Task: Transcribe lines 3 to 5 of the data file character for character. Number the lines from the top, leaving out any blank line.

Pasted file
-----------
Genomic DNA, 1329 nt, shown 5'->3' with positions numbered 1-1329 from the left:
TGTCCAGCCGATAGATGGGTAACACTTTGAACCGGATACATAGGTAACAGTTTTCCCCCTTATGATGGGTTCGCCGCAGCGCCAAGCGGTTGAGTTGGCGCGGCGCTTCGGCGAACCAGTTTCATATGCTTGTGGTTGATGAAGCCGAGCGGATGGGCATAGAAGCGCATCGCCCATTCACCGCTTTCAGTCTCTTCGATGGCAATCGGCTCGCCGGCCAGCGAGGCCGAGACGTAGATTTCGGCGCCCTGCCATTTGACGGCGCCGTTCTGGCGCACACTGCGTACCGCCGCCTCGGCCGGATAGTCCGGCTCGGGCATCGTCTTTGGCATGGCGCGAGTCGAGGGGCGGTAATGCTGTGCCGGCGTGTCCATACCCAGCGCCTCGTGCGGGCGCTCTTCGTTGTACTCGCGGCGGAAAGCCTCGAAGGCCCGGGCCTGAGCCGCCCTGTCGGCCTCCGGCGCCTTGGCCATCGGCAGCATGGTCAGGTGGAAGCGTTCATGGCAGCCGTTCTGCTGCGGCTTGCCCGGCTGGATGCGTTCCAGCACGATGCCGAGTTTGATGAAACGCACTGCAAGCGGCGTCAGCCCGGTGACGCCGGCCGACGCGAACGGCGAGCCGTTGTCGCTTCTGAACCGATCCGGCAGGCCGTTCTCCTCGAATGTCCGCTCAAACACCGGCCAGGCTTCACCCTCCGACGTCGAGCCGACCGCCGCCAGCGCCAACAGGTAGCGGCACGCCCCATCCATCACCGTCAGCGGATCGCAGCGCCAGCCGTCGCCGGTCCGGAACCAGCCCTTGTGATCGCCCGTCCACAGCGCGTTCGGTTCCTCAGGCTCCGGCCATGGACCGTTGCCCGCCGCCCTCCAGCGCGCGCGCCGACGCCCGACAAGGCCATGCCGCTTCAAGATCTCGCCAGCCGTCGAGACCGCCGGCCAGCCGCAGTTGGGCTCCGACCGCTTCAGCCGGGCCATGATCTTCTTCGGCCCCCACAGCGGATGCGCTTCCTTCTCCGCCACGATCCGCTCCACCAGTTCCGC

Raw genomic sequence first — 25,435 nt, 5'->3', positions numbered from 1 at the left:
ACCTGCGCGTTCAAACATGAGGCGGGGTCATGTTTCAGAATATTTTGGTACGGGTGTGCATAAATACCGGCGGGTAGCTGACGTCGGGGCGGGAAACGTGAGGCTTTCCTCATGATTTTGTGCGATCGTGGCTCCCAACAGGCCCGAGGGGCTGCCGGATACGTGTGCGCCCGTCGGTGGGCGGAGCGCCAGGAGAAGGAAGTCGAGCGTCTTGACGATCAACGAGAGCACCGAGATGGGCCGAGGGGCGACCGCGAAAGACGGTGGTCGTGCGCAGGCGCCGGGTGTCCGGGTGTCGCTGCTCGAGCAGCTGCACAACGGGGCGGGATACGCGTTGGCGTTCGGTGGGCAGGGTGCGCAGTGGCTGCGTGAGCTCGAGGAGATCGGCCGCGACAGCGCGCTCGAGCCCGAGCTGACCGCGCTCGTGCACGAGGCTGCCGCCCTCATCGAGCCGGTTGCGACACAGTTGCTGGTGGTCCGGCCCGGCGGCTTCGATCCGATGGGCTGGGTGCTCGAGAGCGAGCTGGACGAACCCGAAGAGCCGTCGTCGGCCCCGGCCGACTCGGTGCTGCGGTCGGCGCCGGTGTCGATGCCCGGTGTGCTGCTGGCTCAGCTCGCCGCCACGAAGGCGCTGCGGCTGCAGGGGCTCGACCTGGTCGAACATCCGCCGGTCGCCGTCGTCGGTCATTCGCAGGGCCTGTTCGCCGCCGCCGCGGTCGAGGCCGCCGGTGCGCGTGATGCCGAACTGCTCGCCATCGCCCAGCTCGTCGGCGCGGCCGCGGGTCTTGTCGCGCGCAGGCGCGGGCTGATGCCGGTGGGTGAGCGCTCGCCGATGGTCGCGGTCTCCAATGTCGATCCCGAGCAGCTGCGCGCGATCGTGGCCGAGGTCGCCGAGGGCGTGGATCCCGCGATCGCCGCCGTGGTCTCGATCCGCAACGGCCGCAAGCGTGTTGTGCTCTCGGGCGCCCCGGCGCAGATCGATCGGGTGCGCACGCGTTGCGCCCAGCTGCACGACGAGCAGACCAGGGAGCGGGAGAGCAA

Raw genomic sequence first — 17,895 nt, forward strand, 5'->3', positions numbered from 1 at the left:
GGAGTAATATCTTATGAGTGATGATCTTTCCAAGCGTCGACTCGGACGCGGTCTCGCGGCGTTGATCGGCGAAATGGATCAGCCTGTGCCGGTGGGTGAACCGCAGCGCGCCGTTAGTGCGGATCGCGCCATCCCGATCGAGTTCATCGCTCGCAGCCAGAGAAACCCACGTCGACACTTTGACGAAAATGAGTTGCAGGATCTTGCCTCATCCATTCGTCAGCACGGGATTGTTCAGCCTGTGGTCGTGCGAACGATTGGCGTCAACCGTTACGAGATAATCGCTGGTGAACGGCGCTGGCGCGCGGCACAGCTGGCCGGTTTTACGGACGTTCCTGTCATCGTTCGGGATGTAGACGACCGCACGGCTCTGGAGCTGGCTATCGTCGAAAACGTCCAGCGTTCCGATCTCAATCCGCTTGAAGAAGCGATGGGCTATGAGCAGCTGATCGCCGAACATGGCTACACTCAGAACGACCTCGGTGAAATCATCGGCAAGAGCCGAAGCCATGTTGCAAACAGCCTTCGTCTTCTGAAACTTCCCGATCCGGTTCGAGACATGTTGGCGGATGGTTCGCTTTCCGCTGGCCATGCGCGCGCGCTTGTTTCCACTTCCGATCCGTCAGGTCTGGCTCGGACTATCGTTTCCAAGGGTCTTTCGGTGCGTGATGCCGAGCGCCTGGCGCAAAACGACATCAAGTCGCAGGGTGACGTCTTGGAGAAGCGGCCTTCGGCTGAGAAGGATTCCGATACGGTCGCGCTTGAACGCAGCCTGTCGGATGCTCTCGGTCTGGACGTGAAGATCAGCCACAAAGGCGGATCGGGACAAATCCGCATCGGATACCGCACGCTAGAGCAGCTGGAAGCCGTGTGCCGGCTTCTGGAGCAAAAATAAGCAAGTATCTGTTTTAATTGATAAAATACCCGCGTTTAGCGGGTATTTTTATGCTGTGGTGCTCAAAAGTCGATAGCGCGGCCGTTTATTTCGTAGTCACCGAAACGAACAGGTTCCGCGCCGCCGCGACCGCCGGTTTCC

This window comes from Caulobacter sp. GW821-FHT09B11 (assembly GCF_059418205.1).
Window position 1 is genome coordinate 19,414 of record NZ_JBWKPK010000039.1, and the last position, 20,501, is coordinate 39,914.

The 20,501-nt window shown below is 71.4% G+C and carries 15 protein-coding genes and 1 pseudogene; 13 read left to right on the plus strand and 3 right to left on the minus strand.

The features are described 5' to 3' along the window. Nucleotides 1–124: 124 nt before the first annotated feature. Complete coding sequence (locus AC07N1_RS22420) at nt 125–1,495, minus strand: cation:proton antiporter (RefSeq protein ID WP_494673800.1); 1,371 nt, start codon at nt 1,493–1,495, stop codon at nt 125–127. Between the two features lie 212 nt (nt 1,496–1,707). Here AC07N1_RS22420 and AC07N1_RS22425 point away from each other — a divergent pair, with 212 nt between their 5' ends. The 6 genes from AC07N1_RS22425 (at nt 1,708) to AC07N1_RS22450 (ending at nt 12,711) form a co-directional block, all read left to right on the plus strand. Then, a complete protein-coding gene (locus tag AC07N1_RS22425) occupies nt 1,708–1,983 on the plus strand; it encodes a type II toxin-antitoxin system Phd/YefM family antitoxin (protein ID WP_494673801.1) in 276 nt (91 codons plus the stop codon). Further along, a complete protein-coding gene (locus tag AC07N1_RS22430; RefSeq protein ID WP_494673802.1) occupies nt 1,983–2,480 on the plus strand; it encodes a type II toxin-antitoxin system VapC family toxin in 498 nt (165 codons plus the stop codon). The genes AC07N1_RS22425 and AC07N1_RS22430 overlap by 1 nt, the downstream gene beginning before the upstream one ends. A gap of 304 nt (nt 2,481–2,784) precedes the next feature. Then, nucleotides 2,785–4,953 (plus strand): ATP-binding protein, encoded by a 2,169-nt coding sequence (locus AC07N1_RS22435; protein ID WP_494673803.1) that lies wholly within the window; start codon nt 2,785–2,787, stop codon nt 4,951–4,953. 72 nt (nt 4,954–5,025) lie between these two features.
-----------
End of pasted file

Raw genomic sequence first — 25,435 nt, 5'->3', positions numbered from 1 at the left:
ACCTGCGCGTTCAAACATGAGGCGGGGTCATGTTTCAGAATATTTTGGTACGGGTGTGCATAAATACCGGCGGGTAGCTGACGTCGGGGCGGGAAACGTGAGGCTTTCCTCATGATTTTGTGCGATCGTGGCTCCCAACAGGCCCGAGGGGCTGCCGGATACGTGTGCGCCCGTCGGTGGGCGGAGCGCCAGGAGAAGGAAGTCGAGCGTCTTGACGATCAACGAGAGCACCGAGATGGGCCGAGGGGCGACCGCGAAAGACGGTGGTCGTGCGCAGGCGCCGGGTGTCCGGGTGTCGCTGCTCGAGCAGCTGCACAACGGGGCGGGATACGCGTTGGCGTTCGGTGGGCAGGGTGCGCAGTGGCTGCGTGAGCTCGAGGAGATCGGCCGCGACAGCGCGCTCGAGCCCGAGCTGACCGCGCTCGTGCACGAGGCTGCCGCCCTCATCGAGCCGGTTGCGACACAGTTGCTGGTGGTCCGGCCCGGCGGCTTCGATCCGATGGGCTGGGTGCTCGAGAGCGAGCTGGACGAACCCGAAGAGCCGTCGTCGGCCCCGGCCGACTCGGTGCTGCGGTCGGCGCCGGTGTCGATGCCCGGTGTGCTGCTGGCTCAGCTCGCCGCCACGAAGGCGCTGCGGCTGCAGGGGCTCGACCTGGTCGAACATCCGCCGGTCGCCGTCGTCGGTCATTCGCAGGGCCTGTTCGCCGCCGCCGCGGTCGAGGCCGCCGGTGCGCGTGATGCCGAACTGCTCGCCATCGCCCAGCTCGTCGGCGCGGCCGCGGGTCTTGTCGCGCGCAGGCGCGGGCTGATGCCGGTGGGTGAGCGCTCGCCGATGGTCGCGGTCTCCAATGTCGATCCCGAGCAGCTGCGCGCGATCGTGGCCGAGGTCGCCGAGGGCGTGGATCCCGCGATCGCCGCCGTGGTCTCGATCCGCAACGGCCGCAAGCGTGTTGTGCTCTCGGGCGCCCCGGCGCAGATCGATCGGGTGCGCACGCGTTGCGCCCAGCTGCACGACGAGCAGACCAGGGAGCGGGAGAGCAA

Raw genomic sequence first — 17,895 nt, forward strand, 5'->3', positions numbered from 1 at the left: